The affinity constants of a ligand for active and inactive states of a receptor ultimately determine its capacity to activate downstream signaling events. In this report, we describe a reverse-engineering strategy for estimating these microscopic constants.
Our approach involves analyzing responses measured downstream in the signaling pathway of a G protein-coupled receptor under conditions of allosteric modulation and reduced receptor expression or partial receptor inactivation. The analysis also yields estimates of the isomerization constant of the unoccupied receptor, the sensitivity constant of the signaling pathway, and the more empirical parameters of the receptor population including the observed affinities and efficacies of allosteric and orthosteric ligands – including inverse agonists – and the efficacy of the unoccupied receptor (i.e., constitutive activity).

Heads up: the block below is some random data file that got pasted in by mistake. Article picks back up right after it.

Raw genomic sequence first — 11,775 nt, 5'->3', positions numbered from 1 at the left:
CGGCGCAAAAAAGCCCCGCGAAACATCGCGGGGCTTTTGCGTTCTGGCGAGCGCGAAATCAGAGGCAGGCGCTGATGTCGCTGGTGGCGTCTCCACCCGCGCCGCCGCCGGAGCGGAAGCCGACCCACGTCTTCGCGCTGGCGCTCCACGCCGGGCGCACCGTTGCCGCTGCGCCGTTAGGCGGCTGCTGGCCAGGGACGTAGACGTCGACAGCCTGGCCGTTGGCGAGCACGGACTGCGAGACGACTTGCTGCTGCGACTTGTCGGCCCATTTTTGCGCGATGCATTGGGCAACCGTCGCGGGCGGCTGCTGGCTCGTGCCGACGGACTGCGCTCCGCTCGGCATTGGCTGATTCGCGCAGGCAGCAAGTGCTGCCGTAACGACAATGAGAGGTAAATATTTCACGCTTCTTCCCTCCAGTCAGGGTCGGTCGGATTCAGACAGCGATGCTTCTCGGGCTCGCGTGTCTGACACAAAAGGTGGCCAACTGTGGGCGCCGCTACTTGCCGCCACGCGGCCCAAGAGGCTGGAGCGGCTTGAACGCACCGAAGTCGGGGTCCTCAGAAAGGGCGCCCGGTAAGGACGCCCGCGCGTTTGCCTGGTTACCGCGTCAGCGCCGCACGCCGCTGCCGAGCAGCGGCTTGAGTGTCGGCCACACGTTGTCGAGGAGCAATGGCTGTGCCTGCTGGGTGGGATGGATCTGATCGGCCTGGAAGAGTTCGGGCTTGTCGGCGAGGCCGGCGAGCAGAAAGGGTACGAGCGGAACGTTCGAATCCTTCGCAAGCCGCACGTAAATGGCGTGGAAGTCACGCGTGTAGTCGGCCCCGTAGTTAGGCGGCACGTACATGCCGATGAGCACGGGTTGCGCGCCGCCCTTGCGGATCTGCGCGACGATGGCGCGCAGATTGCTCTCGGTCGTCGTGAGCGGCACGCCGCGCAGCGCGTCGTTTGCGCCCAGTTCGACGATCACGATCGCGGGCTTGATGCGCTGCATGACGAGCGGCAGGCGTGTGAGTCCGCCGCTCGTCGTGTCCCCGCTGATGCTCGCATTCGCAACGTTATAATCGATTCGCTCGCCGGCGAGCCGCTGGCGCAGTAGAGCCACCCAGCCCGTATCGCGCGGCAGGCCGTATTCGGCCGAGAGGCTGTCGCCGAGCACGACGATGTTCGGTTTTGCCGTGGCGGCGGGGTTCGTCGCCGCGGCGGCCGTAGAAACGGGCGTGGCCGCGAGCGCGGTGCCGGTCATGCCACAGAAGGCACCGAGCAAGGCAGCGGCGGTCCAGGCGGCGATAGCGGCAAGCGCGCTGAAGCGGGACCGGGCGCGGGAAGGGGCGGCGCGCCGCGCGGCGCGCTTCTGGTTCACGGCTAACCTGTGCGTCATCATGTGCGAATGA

Results and discussion
We validate our approach with an analytical proof and by analysis of simulated data. We also use our method to analyze data from the literature. We show that the values of the microscopic constants of orthosteric and allosteric ligands are constant regardless of the allosteric interaction and the nature of the receptor-signaling pathway as long as the same active state mediates the response. Our analysis is useful for quantifying probe-dependent allosteric interactions and the selectivity of agonists for different signaling pathways. Knowing the isomerization constant and sensitivity constant of a signaling pathway in a given cell line or tissue preparation enables future investigators to estimate the affinity constants of agonists for receptor states simply through analysis of their concentration–response curves. Our approach also provides a means of validating in silico estimates of ligand affinity for crystal structures of active and inactive states of the receptor.
Ehlert, F.J., Griffin, M.T., 2014. Estimation of ligand affinity constants for receptor states in functional studies involving the allosteric modulation of G protein-coupled receptors: Implications for ligand bias. Journal of Pharmacological and Toxicological Methods 69, 253–279. doi:10.1016/j.vascn.2014.01.002
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